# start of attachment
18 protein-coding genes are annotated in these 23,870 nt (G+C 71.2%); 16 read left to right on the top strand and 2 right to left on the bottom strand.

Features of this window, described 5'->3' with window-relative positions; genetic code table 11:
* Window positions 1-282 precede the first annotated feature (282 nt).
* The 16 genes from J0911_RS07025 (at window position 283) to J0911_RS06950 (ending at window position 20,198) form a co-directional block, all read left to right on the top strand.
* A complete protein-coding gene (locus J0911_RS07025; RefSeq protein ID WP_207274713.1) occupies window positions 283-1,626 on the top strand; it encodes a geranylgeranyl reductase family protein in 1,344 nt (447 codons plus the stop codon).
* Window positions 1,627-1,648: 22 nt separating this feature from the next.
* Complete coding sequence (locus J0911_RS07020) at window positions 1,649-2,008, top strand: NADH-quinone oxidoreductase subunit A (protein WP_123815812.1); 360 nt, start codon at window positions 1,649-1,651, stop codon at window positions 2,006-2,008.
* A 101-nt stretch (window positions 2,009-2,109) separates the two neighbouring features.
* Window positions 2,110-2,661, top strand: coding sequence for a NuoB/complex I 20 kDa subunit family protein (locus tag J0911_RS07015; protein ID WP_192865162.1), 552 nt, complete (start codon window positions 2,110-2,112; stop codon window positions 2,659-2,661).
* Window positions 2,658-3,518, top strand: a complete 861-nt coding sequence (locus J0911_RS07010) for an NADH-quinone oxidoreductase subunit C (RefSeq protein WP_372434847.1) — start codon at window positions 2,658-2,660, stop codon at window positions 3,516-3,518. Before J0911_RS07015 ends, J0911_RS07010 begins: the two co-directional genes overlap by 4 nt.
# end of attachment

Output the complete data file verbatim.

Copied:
18 protein-coding genes are annotated in these 23,870 nt (G+C 71.2%); 16 read left to right on the top strand and 2 right to left on the bottom strand.

Features of this window, described 5'->3' with window-relative positions; genetic code table 11:
* Window positions 1-282 precede the first annotated feature (282 nt).
* The 16 genes from J0911_RS07025 (at window position 283) to J0911_RS06950 (ending at window position 20,198) form a co-directional block, all read left to right on the top strand.
* A complete protein-coding gene (locus J0911_RS07025; RefSeq protein ID WP_207274713.1) occupies window positions 283-1,626 on the top strand; it encodes a geranylgeranyl reductase family protein in 1,344 nt (447 codons plus the stop codon).
* Window positions 1,627-1,648: 22 nt separating this feature from the next.
* Complete coding sequence (locus J0911_RS07020) at window positions 1,649-2,008, top strand: NADH-quinone oxidoreductase subunit A (protein WP_123815812.1); 360 nt, start codon at window positions 1,649-1,651, stop codon at window positions 2,006-2,008.
* A 101-nt stretch (window positions 2,009-2,109) separates the two neighbouring features.
* Window positions 2,110-2,661, top strand: coding sequence for a NuoB/complex I 20 kDa subunit family protein (locus tag J0911_RS07015; protein ID WP_192865162.1), 552 nt, complete (start codon window positions 2,110-2,112; stop codon window positions 2,659-2,661).
* Window positions 2,658-3,518, top strand: a complete 861-nt coding sequence (locus J0911_RS07010) for an NADH-quinone oxidoreductase subunit C (RefSeq protein WP_372434847.1) — start codon at window positions 2,658-2,660, stop codon at window positions 3,516-3,518. Before J0911_RS07015 ends, J0911_RS07010 begins: the two co-directional genes overlap by 4 nt.